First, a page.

- GRB practices are not fully integrated with the administrative budgeting cycle, and no observable changes to the structure of public budgets. Furthermore, there is inadequate research on the role and effectiveness of gender-based performance indicators in public budgeting, making it challenging to determine the extent to which GRB practices have contributed to gender equality improvements. This lack of evidence has hindered the integration of GRB practices into public budgeting. Moreover, accounting has been absent from discussions on GRB practices in the social sciences and feminist accounting research.
The Government of Indonesia (GOI) has made significant efforts to develop a framework for gender mainstreaming since 2000. The gender Responsive Planning and Budgeting (GRPB) was formally reinforced in 2012 through the National Strategy to Accelerate Gender Mainstreaming through Planning and Budgeting Gender Responsive (PPRG), a collaborative effort that involves the four main agencies responsible for promoting gender mainstreaming, namely the Ministry of National Development Planning (Bappenas), the Ministry of Finance (MOF), the Ministry of Women Empowerment and Child Protection (MOWECP), and the Ministry of Home Affairs (MOHA). Further, the GOI continues to encourage national and subnational level government to integrate gender into their planning and budgeting processes by providing policies, regulations, and guidelines for implementing, monitoring and evaluating PPRG. In 2014, the implementation of GRPB had been carried out in 36 line ministries and 34 provinces.
Despite Indonesia's efforts in establishing legal frameworks and implementing GRPB at national and subnational levels, Indonesia still ranks poorly in terms of gender equality, as measured by the Global Gender Gap Index (GGGI). The GGGI takes into account various factors related to gender equality, such as economic participation and opportunities, educational attainment, health and survival, and political empowerment. The index is used to compare the gender-based gaps between men and women across these areas in different countries. According to the World Economic Forum's GGGI, there is a significant level of inequality in Indonesia, as demonstrated by both aggregate index measures and individual indicators. In 2021, Indonesia was ranked 101st out of 156 countries. However, in 2022, Indonesia's ranking improved, as it was ranked 92nd out of 146 countries.
Based on the press release issued by the Ministry of Women Empowerment and Child Protection (MOWECP) in 2021, it was stated that there has been a decrease in the consistent implementation of GRB thematic tagging at the national level in the Indonesian government. This inconsistency may have contributed to the country's poor ranking in the Global Gender Gap Index. However, as stated in the journal, the direct correlation between the implementation of GRB and a significant improvement in gender equality has not been fully realized. Therefore, it is crucial to conduct further analysis and investigation to identify the underlying factors contributing to Indonesia's poor ranking in the Global Gender Gap Index. Additional examinations can help uncover the complex dynamics and challenges that hinder the effective implementation of GRB and the achievement of gender equality in Indonesia.Area for improvement for SAI
To improve the correlation and evaluation of how the implementation of GRB contributes to the achievement of gender equality, SAI may undertake the initiative to conduct a comprehensive audit of the implementation of GRB at the national and subnational levels. The audit should include an assessment of the quality of GRB in selected government agencies to ensure a clear linkage between budget allocation and its intended outcome. This would involve reviewing the national gender equality policies and legal frameworks, and assessing the extent to which GRB principles are incorporated and enforced. Additionally, the audit should examine budgetary allocations and expenditures to determine whether they align with gender equality goals and objectives.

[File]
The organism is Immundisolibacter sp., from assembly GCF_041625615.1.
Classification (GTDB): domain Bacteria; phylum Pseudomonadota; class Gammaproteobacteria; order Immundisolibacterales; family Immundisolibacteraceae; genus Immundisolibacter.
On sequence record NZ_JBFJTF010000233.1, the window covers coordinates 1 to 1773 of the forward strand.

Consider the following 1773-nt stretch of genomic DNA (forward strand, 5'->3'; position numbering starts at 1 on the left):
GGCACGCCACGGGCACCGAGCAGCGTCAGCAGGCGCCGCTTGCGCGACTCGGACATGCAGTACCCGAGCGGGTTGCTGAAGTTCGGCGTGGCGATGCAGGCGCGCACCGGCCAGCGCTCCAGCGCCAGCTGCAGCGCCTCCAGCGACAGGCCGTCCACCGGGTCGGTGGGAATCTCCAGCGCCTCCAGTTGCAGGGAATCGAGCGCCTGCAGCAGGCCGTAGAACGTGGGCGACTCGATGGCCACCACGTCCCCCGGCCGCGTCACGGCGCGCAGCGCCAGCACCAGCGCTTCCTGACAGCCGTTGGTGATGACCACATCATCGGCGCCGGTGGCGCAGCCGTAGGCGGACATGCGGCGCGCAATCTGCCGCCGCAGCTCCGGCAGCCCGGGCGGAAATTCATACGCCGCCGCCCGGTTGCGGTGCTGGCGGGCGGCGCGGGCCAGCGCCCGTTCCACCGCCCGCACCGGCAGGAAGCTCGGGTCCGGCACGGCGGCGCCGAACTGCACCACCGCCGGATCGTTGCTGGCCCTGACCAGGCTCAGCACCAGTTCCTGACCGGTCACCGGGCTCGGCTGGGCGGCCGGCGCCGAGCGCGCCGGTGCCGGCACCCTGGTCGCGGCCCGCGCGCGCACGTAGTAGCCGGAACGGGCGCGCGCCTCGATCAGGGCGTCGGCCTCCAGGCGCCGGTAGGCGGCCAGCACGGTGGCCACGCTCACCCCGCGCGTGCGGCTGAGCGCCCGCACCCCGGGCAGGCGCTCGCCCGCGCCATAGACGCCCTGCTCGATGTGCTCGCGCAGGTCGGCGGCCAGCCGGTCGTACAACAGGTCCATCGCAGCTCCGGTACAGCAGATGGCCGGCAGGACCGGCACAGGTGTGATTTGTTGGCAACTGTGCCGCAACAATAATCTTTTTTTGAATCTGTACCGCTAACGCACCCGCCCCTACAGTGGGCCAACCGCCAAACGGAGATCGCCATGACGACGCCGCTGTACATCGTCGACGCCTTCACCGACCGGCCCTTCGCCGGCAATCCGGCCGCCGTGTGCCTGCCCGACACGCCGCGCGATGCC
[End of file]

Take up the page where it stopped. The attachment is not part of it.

Furthermore, the audit should also assess the extent to which gender-sensitive indicators are used to measure the effectiveness of budget allocations and expenditures in promoting gender equality. It should also examine the capacity of government agencies to implement GRB, including their ability to collect and analyze gender-disaggregated data, engage with stakeholders, and incorporate gender perspectives into policy-making and planning.
Overall, a comprehensive audit would provide a clear understanding of the implementation of GRB and the extent to which it is contributing to the achievement of gender equality in Indonesia. The findings of the audit would enable SAI to make recommendations for improving GRB implementation and promoting greater accountability and transparency in budget planning and implementation.References
Fithriyah. (2017). Indonesia’s Experience: Implementing Gender Responsive Planning and Budgeting. Jurnal Perencanaan Pembangunan: The Indonesian Journal of Development Planning, 1(1), 59-75. https://doi.org/10.36574/jpp.v1i1.9
Kementerian Pemberdayaan Perempuan dan Perlindungan Anak. (2021, July 7). Kemen PPPA Dorong Pengarusutamaan Gender dan Penandaan Anggaran Responsif Gender di Kementerian/Lembaga. Retrieved from https://www.kemenpppa.go.id/index.php/page/read/29/3319/kemen-pppa-dorong-pengarusutamaan-gender-dan-penandaan-anggaran-responsif-gender-di-kementerian-lembaga
Khalifa, R., & Scarparo, S. (2021). Gender Responsive Budgeting: A tool for Gender Equality. Critical Perspective on Accounting. 2021. 79, 102183. https://doi.org/10.1016/j.cpa.2020.102183
Stotsky, J., & Anggraini, N. (2022). Improving Gender Budgeting in Indonesia (USAID Economic Growth Support Activity (EGSA) Contract Number: 7200AA18D00010). DevTech Systems, Inc.
World Economic Forum. (2022). Global Gender Gap Report 2022 - Insight Report July 2022. Retrieved from https://www3.weforum.org/docs/WEF_GGGR_Insight_Report_2022.pdf